One year of Mirziyoyev: Uzbekistan Looks Outwards

Following the death of Islam Karimov, who ruled Uzbekistan for almost 25 years, Shavkat Mirziyoyev won the presidential elections. He recently completed his first year in office. GEORGIA TODAY takes a look at what he achieved in this time.

In February 2017, Mirziyoyev approved the Development Strategy for 2017-2021 (covering a wide range of reforms in many areas). The most complete structural changes in Uzbekistan during this year occurred in the field of economy. Mirziyoyev initiated about 40 measures aimed at liberalizing the economy, the restrictions of which had been having a negative impact on the dominant role of the state.

Mirziyoyev abandoned the isolation policy pursued by Karimov and sought to improve relations with other Turkic republics. This is also evidenced by the fact that he made his first visit to Turkmenistan and that he devoted his main program of foreign visits to the leaders of the Turkic republics. Six times he met with the President of Kazakhstan, three times with the President of Turkmenistan and three times with the President of Kyrgyzstan. In addition, he also visited Turkey and held two meetings with the President of the Republic of Turkey, Recep Tayyip Erdogan, one of which was held in Uzbekistan

Uzbekistan's efforts to develop relations with neighboring countries offer new opportunities for regional cooperation. On November 10-11, 2017, the international conference ‘Security and Sustainable Development in Central Asia’ was held under the auspices of the United Nations in Samarkand. At this conference, it was decided to unite the leaders of the five Central Asian countries in Astana in 2018 before the Nevruz Summit. This expansion of cooperation between the Turkic republics may create conditions for the formation of an independent Turkestan agenda. In the near future, Uzbekistan could become a regional trading center due to its geopolitical location in relation to the other four countries of Central Asia.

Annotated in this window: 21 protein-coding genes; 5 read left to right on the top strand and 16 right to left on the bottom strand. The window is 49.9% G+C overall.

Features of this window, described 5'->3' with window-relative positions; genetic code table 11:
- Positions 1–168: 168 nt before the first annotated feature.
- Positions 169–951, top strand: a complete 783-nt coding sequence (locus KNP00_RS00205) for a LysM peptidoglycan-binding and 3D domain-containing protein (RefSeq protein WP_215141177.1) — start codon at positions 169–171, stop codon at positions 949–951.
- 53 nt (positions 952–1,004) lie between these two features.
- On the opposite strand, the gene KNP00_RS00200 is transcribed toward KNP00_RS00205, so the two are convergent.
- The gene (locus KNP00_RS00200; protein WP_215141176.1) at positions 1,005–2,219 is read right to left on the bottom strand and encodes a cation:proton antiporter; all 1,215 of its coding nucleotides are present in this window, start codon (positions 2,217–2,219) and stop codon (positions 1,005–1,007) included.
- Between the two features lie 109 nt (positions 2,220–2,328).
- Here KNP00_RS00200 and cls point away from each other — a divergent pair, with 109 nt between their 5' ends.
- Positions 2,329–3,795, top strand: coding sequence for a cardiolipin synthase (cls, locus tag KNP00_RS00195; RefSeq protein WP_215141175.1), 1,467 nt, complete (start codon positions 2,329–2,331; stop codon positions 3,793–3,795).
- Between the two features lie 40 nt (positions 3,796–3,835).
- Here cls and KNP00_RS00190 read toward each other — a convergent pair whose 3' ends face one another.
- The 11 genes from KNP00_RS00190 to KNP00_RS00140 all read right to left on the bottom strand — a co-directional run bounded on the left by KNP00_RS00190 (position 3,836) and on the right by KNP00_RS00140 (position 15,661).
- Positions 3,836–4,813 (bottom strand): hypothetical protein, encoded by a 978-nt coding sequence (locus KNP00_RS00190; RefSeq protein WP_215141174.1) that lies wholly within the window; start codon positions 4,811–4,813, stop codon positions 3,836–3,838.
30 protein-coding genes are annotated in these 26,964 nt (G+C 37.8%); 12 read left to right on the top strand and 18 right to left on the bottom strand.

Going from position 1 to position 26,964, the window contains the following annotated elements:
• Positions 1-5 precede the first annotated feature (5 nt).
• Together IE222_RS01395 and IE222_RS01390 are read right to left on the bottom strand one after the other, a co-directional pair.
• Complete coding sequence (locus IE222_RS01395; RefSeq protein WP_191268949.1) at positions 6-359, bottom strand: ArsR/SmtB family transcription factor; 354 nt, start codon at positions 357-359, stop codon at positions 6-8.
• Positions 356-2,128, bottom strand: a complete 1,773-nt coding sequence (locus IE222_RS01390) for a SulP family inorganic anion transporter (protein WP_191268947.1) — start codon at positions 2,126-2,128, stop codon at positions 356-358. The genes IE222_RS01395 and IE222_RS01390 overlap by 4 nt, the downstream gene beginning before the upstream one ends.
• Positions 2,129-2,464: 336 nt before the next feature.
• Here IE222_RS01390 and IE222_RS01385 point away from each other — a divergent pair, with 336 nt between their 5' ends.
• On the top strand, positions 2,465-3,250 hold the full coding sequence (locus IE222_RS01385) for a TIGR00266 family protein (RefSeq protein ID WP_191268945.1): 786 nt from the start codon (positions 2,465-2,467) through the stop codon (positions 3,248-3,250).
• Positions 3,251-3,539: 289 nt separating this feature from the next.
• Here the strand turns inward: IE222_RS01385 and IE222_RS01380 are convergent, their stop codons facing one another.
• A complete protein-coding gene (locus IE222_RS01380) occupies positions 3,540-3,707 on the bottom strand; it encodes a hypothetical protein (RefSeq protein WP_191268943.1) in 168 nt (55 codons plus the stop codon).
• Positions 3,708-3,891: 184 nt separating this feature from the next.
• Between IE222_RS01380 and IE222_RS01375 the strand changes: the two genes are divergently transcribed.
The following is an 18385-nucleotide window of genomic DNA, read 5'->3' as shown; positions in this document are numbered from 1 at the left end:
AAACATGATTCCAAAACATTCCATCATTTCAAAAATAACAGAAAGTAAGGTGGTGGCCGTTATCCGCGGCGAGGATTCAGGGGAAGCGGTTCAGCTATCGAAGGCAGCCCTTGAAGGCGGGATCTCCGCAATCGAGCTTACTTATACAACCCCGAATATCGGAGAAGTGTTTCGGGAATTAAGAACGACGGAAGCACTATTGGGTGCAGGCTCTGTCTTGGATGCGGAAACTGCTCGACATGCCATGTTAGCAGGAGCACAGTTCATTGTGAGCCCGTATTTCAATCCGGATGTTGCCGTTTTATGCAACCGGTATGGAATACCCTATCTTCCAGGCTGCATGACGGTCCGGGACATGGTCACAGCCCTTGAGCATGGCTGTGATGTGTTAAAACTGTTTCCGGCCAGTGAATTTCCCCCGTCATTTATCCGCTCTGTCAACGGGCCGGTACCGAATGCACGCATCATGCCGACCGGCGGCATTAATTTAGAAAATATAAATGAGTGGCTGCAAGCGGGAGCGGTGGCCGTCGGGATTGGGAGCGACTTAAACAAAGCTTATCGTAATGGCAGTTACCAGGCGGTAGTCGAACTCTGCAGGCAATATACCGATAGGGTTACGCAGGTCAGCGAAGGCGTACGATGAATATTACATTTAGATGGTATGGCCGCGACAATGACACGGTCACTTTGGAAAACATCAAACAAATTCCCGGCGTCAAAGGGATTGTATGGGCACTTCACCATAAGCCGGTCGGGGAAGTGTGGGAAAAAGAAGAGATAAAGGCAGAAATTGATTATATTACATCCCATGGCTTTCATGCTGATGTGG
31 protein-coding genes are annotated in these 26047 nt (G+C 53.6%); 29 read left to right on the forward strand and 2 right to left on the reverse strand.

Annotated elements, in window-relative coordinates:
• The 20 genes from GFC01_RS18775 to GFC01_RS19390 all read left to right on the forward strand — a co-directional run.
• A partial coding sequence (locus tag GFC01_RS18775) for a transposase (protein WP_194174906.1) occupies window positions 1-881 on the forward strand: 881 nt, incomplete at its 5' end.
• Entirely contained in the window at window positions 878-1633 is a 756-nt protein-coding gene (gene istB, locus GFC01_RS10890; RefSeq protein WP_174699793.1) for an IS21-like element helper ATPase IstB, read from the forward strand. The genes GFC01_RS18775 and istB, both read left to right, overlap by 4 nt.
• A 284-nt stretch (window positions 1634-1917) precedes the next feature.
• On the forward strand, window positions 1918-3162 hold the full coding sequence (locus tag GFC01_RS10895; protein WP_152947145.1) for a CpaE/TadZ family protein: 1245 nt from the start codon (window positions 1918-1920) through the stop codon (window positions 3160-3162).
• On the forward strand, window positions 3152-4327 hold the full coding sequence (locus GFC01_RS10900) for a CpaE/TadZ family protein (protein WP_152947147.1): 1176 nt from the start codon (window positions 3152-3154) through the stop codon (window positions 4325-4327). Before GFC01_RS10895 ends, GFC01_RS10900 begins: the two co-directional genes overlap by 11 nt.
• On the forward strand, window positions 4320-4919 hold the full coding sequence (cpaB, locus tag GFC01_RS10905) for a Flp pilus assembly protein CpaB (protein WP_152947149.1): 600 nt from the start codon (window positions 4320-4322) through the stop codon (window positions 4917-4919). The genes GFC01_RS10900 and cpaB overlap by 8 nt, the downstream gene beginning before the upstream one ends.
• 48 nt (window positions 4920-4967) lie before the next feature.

In the first year of his presidency, Mirziyoyev also gave more freedom to his country’s media.

Specific steps were taken to abolish forced labor in agriculture, and, from January 1, 2019, exit visas are to be abolished in the country, without which the citizens of Uzbekistan cannot currently leave the country. In addition, Uzbekistan announced the introduction, from February 10 this year, of a visa-free regime for a period of 30 days for citizens of several countries, including Turkey.

Turkey was the first country to recognize the independence of Uzbekistan in 1991. For this reason, relations between the two countries have developed rapidly. Erdogan's statements about the “new page in relations” made during the meeting in Samarkand, and Mirziyoyev's words that “it's time for cooperation, not conversation,” have acquired an even deeper meaning.

Due to historical ties, Uzbekistan has always been a country whose attitude towards Turkey was something special. Bilateral cooperation between Turkey and Uzbekistan in the field of economy, security (mainly in the fight against terrorism), health care, tourism, production of textile and leather products, is also expected to develop rapidly.

The creation of joint universities in Uzbekistan, such as the Kazakh-Turkish University named after Ahmet Yasevi in Kazakhstan and the Turkish-Uzbek University named after Ulugbek, one campus in Istanbul and the other in Samarkand, can play a big role in applying the knowledge accumulated in Turkey and Uzbekistan in the region.

The period of Mirziyoyev's presidency seems to be a new stage for Uzbekistan. Karimov pursued a policy of distancing himself from the organizations of regional cooperation, especially the Turkic Council. The change in this policy can benefit both Uzbekistan and other players in the region. Uzbekistan has certain problems in terms of money and energy, and overcoming these problems will contribute to foreign investment and greater regional cooperation.

Dimitri Dolaberidze

19 February 2018 16:31